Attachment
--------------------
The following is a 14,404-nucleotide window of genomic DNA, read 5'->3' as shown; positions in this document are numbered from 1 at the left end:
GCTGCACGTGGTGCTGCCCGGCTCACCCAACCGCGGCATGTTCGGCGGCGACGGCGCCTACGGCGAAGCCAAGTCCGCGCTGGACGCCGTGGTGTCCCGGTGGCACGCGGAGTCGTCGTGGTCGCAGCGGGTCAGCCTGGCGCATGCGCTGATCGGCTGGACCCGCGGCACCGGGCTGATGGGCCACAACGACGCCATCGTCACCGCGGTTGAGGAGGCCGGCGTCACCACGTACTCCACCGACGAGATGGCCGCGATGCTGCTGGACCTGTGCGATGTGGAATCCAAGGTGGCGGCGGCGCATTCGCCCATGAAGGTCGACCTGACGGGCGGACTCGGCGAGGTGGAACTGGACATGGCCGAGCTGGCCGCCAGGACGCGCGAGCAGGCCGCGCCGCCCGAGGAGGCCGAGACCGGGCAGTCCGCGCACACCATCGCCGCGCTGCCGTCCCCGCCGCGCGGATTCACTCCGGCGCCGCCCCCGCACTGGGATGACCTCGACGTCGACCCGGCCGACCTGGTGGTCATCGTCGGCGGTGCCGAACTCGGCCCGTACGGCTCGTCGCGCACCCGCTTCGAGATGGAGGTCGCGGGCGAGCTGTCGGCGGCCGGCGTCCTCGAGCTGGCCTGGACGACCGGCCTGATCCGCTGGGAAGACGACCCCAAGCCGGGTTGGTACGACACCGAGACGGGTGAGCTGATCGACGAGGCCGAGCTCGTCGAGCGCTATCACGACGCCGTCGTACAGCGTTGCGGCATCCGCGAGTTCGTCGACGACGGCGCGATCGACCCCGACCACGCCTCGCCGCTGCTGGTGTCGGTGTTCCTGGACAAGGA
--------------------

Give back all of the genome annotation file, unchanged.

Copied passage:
The following is a 14,404-nucleotide window of genomic DNA, read 5'->3' as shown; positions in this document are numbered from 1 at the left end:
GCTGCACGTGGTGCTGCCCGGCTCACCCAACCGCGGCATGTTCGGCGGCGACGGCGCCTACGGCGAAGCCAAGTCCGCGCTGGACGCCGTGGTGTCCCGGTGGCACGCGGAGTCGTCGTGGTCGCAGCGGGTCAGCCTGGCGCATGCGCTGATCGGCTGGACCCGCGGCACCGGGCTGATGGGCCACAACGACGCCATCGTCACCGCGGTTGAGGAGGCCGGCGTCACCACGTACTCCACCGACGAGATGGCCGCGATGCTGCTGGACCTGTGCGATGTGGAATCCAAGGTGGCGGCGGCGCATTCGCCCATGAAGGTCGACCTGACGGGCGGACTCGGCGAGGTGGAACTGGACATGGCCGAGCTGGCCGCCAGGACGCGCGAGCAGGCCGCGCCGCCCGAGGAGGCCGAGACCGGGCAGTCCGCGCACACCATCGCCGCGCTGCCGTCCCCGCCGCGCGGATTCACTCCGGCGCCGCCCCCGCACTGGGATGACCTCGACGTCGACCCGGCCGACCTGGTGGTCATCGTCGGCGGTGCCGAACTCGGCCCGTACGGCTCGTCGCGCACCCGCTTCGAGATGGAGGTCGCGGGCGAGCTGTCGGCGGCCGGCGTCCTCGAGCTGGCCTGGACGACCGGCCTGATCCGCTGGGAAGACGACCCCAAGCCGGGTTGGTACGACACCGAGACGGGTGAGCTGATCGACGAGGCCGAGCTCGTCGAGCGCTATCACGACGCCGTCGTACAGCGTTGCGGCATCCGCGAGTTCGTCGACGACGGCGCGATCGACCCCGACCACGCCTCGCCGCTGCTGGTGTCGGTGTTCCTGGACAAGGA